Home Video Hovel: Victory at Sea, by Sarah Brinks
Victory at Sea is a documentary about World War II made up of some really stunning, rarely seen wartime footage. Originally it was a 26- episode series produced in 1952-53 and aired on NBC. Since then, it has been edited together into a full-length feature film. The film is made up mostly of spectacular footage of land and sea battles. Victory at Sea has been digitally restored and made available on DVD.
In its short 1 hour and 37 minute runtime, Victory at Sea manages to tell the story of World War II from start to finish across all campaigns. Due to its grand scope, it never gets into much detail, but instead focuses on the major battles and events of the war. The film manages to not only tell an epic story of war, but also manages to tell the human side of it. Beginning with Hitler’s movements in Europe and the London Blitz, it then moves on to the attack on Pearl Harbor and eventually the war on all sides. There is a great deal of battle footage, but also footage of liberated Italy, and of the enemy. Some of the most interesting footage is of Hitler’s visit to Italy with Mussolini and their inspection of the navy.
The footage is often raw, but occasionally is obviously staged. The most impressive footage is from the Atlantic and Pacific theaters of war. There is extensive footage of what life on board the US Naval vessels was a like and what it was like on the German U-boats. It is fascinating to see how real war was waged. You see men setting depth charges, arming torpedoes and working sonar. Both my grandfathers were in the Navy during World War II so I must admit a personal interest in this section of the film. The narrator describes the mood aboard ship as they make the long trek across the ocean and the fear of both enemy attacks and bad weather. There is some remarkable footage of men on deck during storms and typhoons. You see them struggling to tie down planes and to even walk against the galling wind.
The score, by famous Broadway composer Richard Rodgers, is a major component of the film. Rodgers created a soundtrack that fit perfectly with the epic footage. He catches the bombastic nature of the gun battles at Pearl Harbor, the constant tension of crossing the Atlantic, and the sharp fear of battles across the European continent. During one of the tense submarine battles Rodgers uses a repetitive, staccato trumpet to demonstrate the intensity of waiting for a battle. The score is very much of its time but so is the footage so it works well together. The only distracting element is a strain of music that plays several times that is note for note the same as “A Whole New World” from Disney’s Aladdin. Obviously this film came first, but it is occasionally distracting.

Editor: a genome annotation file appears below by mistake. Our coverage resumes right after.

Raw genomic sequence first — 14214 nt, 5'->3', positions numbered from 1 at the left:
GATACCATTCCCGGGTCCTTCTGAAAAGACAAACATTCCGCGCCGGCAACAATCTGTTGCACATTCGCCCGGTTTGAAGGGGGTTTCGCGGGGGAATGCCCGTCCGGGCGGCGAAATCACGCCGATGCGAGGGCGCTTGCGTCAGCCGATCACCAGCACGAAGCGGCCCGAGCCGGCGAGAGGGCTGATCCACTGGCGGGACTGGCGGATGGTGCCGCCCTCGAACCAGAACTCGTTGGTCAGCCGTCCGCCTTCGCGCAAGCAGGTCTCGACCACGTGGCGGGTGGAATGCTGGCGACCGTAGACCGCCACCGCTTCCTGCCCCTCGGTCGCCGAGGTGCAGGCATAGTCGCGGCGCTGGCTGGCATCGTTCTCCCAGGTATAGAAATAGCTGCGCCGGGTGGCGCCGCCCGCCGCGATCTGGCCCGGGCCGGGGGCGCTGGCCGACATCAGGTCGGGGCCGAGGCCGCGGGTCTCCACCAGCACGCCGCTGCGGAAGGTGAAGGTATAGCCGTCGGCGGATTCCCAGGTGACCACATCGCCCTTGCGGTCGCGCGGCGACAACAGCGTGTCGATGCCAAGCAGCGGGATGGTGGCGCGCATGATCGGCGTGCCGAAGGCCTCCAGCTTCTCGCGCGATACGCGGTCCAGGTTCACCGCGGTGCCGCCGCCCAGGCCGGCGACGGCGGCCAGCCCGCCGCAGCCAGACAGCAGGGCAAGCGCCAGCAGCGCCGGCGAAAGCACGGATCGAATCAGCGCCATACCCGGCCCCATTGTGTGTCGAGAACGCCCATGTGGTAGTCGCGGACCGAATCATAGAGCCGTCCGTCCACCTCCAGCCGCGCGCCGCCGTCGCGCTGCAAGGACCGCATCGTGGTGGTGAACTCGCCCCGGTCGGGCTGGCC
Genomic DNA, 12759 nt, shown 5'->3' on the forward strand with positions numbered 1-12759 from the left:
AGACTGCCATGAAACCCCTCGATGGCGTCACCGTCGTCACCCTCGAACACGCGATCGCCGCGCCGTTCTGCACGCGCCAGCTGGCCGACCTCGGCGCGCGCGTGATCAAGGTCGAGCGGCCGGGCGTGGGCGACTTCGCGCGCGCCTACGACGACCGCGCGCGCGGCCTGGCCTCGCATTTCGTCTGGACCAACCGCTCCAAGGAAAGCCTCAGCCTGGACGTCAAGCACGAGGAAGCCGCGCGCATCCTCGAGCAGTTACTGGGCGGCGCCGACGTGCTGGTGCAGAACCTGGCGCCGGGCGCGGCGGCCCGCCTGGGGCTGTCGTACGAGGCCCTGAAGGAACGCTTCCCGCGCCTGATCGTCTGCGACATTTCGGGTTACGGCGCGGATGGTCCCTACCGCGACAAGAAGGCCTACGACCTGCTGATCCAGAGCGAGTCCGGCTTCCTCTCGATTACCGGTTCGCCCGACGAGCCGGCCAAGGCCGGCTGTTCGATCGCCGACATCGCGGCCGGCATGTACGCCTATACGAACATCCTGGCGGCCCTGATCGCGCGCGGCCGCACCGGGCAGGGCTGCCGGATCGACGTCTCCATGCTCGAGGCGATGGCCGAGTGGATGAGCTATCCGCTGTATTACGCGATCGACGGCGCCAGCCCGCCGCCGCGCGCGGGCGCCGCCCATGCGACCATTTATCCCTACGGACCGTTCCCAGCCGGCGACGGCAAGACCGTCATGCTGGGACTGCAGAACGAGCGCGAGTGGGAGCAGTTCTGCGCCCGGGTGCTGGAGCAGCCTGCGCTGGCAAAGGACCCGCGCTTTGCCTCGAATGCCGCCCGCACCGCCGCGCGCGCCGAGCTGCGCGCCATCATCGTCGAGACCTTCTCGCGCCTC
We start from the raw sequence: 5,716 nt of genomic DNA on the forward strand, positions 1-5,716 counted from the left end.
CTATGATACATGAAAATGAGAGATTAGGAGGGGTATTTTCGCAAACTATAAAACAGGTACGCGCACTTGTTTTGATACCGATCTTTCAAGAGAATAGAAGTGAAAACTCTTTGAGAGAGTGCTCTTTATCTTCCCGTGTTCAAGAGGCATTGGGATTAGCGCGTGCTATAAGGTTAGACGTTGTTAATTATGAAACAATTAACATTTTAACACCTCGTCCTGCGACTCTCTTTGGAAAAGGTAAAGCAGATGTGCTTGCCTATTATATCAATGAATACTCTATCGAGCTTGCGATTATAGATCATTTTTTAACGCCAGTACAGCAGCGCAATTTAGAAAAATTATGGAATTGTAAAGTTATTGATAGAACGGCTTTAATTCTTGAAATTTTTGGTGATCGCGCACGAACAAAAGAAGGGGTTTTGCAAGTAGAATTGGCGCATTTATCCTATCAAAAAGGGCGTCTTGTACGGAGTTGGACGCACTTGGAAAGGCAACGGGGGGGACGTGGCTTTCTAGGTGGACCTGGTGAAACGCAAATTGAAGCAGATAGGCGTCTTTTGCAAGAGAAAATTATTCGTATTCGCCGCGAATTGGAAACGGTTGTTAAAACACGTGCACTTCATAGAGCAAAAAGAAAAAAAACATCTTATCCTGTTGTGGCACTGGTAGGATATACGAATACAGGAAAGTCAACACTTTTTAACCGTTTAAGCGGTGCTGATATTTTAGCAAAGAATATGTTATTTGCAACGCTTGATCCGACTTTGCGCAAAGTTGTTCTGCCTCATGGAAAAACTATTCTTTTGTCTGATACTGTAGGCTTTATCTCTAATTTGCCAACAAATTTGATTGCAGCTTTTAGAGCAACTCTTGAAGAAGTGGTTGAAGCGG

While the footage and score are impressive the film does sometimes feel like “war porn”. What I mean by that is there are sections where there is no narration and it is just explosion after explosion and sinking ship or burning building; one after another. The footage is impressive but it doesn’t take long to become cold to it. There is a hint of American propaganda to the film, but for the most part it focuses on the historical facts of the war. Victory at Sea is in no way kind to the Japanese, Germans, or Italians but it doesn’t paint them as faceless monsters either. When the film is really effective is when the narration is detailing the hard truth of war, the footage is engaging and the soundtrack is supporting it all. It is also very effective when you see the human side behind the war. You see soldiers helping wounded men, soldiers protecting each other, reading letters from loved ones, and experiencing the tedium of war: shaving, bathing, laundry, etc.
Victory at Sea is an important film, documenting the battles and victories of World War II. It would be interesting to see the 26-episode version but the feature film version condenses the story to its most important parts. Anyone who enjoys wartime films or wants to see some rare footage wound enjoy Victory at Sea. Fans of Richard Rodgers would enjoy the soundtrack.